PM Orbán: Economies of the V4 are hugely promising
Prime Minister Viktor Orbán said Europe has failed to make decisions in recent years to boost its competitiveness.
Prime Minister Viktor Orbán said Europe has failed to make decisions in recent years to boost its competitiveness. Speaking to journalists at Lake Bled, in Slovenia, on Monday, the prime minister said that central European economies, at least, are primed to become success stories.
Participants in the Bled Strategic Forum agreed on three priorities, PM Orbán said. Serbia should be allowed to join the European Union as soon as possible. “The structure of Europe’s security is incomplete without Serbia,” he said, noting that the country is a transit route for migrants. He said the EU was to blame for leaving Serbia hanging. “Everybody knows that Serbia is important, but Europe’s leadership lacks political courage … to make decisions that cross this important threshold.”
According to MTI, PM Orbán said the forum also focused on the link between security and the economy, arguing that “the US and China have left the EU behind because they have the military capacity to ensure continuous scientific renewal.” He said landmark achievements were usually rooted in military research in today’s world. Europe will catch up with world powers only if it creates a joint defence coupled with scientific research, he said.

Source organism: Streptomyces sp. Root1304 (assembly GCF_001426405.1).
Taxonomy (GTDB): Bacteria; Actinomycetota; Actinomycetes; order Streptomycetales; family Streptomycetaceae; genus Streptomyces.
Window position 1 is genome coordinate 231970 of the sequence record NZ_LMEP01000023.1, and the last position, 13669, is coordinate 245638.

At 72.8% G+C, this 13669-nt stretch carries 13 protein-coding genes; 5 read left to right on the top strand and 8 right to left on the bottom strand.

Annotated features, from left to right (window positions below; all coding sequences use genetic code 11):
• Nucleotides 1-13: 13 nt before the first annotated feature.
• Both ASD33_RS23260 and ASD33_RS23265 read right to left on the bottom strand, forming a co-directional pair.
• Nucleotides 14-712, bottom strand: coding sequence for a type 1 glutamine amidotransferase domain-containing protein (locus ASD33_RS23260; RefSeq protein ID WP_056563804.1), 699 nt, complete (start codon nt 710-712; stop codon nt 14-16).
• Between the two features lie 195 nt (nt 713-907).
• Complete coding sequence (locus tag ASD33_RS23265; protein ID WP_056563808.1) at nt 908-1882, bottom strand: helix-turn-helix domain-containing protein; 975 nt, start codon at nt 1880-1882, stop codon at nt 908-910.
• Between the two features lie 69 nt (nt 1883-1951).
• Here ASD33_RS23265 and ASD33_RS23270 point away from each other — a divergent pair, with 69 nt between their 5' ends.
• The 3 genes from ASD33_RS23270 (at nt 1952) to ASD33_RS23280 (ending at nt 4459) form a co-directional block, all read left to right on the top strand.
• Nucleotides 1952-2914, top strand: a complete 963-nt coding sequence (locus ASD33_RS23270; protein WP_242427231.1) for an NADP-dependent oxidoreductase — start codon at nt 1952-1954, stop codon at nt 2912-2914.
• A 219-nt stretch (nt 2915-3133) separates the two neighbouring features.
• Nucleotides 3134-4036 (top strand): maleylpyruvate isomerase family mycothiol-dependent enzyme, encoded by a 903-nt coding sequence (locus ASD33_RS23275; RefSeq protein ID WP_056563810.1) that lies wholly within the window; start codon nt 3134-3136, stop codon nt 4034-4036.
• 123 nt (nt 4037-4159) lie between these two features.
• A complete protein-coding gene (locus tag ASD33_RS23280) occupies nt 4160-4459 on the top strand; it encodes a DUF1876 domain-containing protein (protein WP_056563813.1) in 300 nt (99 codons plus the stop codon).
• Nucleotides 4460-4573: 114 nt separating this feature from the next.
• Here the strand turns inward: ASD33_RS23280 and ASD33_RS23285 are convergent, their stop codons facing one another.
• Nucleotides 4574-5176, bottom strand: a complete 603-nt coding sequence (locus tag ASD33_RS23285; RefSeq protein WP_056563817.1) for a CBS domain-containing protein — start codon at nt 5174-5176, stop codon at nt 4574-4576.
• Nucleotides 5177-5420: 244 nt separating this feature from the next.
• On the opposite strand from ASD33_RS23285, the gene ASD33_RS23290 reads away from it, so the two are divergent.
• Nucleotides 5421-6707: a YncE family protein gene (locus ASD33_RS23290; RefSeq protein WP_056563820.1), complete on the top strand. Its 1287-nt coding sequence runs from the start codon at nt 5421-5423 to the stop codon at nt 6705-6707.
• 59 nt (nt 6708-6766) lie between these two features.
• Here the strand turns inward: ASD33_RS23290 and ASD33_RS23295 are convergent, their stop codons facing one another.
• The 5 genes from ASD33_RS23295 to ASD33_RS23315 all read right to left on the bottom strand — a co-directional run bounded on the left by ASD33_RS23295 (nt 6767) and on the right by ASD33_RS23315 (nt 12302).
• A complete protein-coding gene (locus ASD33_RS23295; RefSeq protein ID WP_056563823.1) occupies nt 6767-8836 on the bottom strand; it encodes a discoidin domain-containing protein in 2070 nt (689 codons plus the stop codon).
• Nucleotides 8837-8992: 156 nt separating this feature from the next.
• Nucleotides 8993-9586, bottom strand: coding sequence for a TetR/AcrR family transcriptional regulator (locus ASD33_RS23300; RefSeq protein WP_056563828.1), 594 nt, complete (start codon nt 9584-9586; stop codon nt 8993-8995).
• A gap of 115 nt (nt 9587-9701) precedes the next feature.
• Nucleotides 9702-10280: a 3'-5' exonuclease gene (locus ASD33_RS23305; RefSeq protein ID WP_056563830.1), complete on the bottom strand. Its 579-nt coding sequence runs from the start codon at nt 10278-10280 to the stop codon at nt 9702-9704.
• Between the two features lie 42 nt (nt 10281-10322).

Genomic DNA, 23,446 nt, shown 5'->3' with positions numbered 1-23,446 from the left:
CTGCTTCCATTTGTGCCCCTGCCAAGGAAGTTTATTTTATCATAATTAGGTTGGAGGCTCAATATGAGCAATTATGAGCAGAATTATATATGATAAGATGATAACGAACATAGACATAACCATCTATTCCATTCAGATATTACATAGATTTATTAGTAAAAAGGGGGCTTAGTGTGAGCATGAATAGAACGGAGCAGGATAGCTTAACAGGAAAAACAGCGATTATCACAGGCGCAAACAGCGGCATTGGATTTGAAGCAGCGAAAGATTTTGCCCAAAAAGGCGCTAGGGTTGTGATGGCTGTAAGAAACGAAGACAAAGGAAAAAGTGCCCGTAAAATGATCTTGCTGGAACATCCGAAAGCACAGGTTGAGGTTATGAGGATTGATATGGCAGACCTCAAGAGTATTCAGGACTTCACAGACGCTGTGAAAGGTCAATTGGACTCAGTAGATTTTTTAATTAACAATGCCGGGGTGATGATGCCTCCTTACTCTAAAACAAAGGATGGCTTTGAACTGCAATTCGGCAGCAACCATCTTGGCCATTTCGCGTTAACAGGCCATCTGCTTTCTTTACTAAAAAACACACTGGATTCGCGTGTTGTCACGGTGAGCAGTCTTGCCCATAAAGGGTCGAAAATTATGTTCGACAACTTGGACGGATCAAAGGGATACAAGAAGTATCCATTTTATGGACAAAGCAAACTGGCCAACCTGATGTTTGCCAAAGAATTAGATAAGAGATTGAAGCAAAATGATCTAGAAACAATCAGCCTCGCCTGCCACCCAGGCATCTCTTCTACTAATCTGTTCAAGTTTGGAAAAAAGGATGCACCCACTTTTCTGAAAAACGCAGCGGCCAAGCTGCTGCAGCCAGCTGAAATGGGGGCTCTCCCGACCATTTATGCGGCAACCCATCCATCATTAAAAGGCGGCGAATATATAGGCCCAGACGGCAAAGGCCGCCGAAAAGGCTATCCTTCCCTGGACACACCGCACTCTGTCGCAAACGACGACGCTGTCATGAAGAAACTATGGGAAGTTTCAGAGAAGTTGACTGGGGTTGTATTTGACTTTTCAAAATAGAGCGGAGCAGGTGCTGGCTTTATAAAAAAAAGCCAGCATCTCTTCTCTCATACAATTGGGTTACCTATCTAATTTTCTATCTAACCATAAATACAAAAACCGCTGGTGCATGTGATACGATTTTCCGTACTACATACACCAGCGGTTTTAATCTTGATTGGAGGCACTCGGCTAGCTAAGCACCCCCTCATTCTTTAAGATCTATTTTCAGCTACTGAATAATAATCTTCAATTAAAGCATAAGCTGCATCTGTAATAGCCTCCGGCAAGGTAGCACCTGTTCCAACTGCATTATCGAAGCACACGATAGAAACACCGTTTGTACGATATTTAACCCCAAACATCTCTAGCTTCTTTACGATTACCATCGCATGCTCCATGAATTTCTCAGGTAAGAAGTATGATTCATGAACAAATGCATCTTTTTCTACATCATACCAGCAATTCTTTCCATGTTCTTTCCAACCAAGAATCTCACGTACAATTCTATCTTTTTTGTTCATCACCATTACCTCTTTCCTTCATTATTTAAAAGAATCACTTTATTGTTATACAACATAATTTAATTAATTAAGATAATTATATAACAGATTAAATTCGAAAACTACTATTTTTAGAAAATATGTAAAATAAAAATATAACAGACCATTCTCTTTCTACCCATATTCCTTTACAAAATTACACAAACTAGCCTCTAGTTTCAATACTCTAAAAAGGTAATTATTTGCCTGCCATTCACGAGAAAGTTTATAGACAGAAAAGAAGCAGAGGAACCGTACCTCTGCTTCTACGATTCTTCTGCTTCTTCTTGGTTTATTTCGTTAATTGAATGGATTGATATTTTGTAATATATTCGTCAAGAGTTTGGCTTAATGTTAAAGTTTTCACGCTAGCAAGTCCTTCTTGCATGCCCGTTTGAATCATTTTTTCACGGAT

The competitiveness of European products was also discussed, PM Orbán said, adding that those goods are no longer as attractive because “their quality is not as good, they are overpriced, the taxes are too high and there is too much red tape”. Europe’s economy needs streamlining to be competitive, he said. “The problems have long been identified but action has not been taken,” he added.
“The good news”, he said, was that under Poland’s leadership, the economies of the Visegrad Group and the region as a whole were hugely promising. Notwithstanding the pandemic and a need to fight hard for jobs and investments, the region’s prospects in terms of international competitiveness appeared brighter than those of the rest of the EU, he insisted.
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